Edison: His Life and Inventions - Vol. 2

By Frank Lewis Dyer; Thomas Commerford Martin | Go to book overview

CHAPTER XXVIII
THE BLACK FLAG

THROUGHOUT the forty - odd years of his creative life, Edison has realized by costly experience the truth of the cynical proverb that "A patent is merely a title to a lawsuit." It is not intended, however, by this statement to lead to any inference on the part of the reader that he stands peculiarly alone in any such experience, for it has been and still is the common lot of every successful inventor, sooner or later.

To attribute dishonesty or cupidity as the root of the defence in all patent litigation would be aiming very wide of the mark, for in no class of suits that come before the courts are there any that present a greater variety of complex, finely shaded questions, or that require more delicacy of interpretation, than those that involve the construction of patents, particularly those relating to electrical devices. Indeed, a careful study of legal procedure of this character could not be carried far without discovery of the fact that in numerous instances the differences of opinion between litigants were marked by the utmost bona fides.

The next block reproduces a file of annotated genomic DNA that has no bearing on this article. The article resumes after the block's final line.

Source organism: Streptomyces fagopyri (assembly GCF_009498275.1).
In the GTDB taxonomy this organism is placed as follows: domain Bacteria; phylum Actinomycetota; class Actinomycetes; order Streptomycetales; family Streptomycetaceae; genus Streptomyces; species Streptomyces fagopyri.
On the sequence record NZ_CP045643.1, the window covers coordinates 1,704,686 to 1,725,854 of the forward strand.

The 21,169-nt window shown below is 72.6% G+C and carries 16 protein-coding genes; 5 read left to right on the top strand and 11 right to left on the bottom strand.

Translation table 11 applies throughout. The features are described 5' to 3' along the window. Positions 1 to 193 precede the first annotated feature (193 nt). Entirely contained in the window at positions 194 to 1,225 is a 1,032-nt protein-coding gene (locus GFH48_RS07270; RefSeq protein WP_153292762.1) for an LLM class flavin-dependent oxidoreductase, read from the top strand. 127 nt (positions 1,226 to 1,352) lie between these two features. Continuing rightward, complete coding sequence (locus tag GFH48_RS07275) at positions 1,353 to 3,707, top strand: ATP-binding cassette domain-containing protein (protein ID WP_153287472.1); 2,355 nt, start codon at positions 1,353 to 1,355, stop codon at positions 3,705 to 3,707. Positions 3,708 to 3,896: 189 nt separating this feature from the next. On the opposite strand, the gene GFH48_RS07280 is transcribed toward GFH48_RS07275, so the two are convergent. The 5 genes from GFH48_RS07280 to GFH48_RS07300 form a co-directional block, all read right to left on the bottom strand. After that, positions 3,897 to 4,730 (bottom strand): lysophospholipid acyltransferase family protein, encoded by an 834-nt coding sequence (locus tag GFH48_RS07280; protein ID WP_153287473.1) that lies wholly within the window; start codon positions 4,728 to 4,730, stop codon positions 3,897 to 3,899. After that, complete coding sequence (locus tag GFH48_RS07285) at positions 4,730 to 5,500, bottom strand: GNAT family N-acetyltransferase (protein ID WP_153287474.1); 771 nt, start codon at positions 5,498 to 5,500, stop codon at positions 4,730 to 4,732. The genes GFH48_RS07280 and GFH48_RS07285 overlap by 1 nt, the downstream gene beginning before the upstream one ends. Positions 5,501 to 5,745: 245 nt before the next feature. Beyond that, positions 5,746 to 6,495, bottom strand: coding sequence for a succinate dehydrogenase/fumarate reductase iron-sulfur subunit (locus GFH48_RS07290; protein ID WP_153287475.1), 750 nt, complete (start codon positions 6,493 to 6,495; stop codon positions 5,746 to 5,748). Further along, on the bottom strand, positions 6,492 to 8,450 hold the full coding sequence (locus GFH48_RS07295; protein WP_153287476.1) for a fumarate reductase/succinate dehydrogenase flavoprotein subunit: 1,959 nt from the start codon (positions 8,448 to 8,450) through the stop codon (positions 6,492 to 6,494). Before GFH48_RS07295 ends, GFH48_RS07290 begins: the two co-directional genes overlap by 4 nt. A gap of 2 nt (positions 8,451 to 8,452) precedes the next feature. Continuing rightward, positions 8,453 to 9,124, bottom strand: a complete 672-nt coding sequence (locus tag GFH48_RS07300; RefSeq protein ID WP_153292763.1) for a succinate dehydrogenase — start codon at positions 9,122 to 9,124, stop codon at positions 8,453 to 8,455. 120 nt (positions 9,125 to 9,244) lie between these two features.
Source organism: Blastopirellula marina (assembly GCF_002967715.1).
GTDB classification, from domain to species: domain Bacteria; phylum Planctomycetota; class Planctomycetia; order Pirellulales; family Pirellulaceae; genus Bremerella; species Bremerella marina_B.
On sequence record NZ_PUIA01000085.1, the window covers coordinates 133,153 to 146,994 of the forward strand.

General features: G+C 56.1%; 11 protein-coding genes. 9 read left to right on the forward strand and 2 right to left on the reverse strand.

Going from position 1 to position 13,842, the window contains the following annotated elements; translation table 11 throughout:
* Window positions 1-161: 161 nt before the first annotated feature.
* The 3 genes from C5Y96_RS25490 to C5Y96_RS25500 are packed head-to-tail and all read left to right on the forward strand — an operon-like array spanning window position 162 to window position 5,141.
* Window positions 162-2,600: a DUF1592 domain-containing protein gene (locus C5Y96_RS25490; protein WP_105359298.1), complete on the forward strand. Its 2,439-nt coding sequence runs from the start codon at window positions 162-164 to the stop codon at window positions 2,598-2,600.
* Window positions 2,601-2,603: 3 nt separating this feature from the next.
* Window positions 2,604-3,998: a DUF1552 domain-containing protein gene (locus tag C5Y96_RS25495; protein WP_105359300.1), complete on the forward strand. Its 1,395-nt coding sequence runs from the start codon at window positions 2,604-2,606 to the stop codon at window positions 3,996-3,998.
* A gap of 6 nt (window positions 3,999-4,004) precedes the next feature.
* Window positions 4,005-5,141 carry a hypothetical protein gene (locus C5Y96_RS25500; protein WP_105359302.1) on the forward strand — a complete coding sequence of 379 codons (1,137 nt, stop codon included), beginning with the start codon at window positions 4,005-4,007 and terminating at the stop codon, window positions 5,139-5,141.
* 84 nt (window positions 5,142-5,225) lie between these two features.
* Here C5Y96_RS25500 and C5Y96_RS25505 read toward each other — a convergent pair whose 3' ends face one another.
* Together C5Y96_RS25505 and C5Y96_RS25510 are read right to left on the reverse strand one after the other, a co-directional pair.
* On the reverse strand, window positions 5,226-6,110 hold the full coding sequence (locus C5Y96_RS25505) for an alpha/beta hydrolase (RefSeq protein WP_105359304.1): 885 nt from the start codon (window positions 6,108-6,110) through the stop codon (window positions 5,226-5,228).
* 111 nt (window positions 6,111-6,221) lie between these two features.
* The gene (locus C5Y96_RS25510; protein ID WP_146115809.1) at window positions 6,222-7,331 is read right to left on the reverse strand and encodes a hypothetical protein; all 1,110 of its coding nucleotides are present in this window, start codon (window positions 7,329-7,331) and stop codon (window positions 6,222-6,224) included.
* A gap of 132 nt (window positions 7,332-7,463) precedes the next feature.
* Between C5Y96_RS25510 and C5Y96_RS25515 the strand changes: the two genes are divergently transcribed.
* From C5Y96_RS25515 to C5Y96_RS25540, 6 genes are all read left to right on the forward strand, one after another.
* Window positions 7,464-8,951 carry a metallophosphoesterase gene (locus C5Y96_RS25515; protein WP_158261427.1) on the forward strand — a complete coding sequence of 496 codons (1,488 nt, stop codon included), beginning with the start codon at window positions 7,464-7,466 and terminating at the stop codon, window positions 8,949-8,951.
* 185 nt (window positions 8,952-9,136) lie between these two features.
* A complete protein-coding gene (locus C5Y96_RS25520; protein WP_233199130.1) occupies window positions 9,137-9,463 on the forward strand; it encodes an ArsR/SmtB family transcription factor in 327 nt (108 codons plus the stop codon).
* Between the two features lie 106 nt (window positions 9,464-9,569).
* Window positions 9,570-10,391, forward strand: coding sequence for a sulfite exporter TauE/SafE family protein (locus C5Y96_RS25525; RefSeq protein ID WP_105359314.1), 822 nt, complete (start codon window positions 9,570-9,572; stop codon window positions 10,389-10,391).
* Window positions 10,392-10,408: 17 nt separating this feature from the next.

On the other hand, such study would reveal many cases of undoubted fraudulent intent, as well as many

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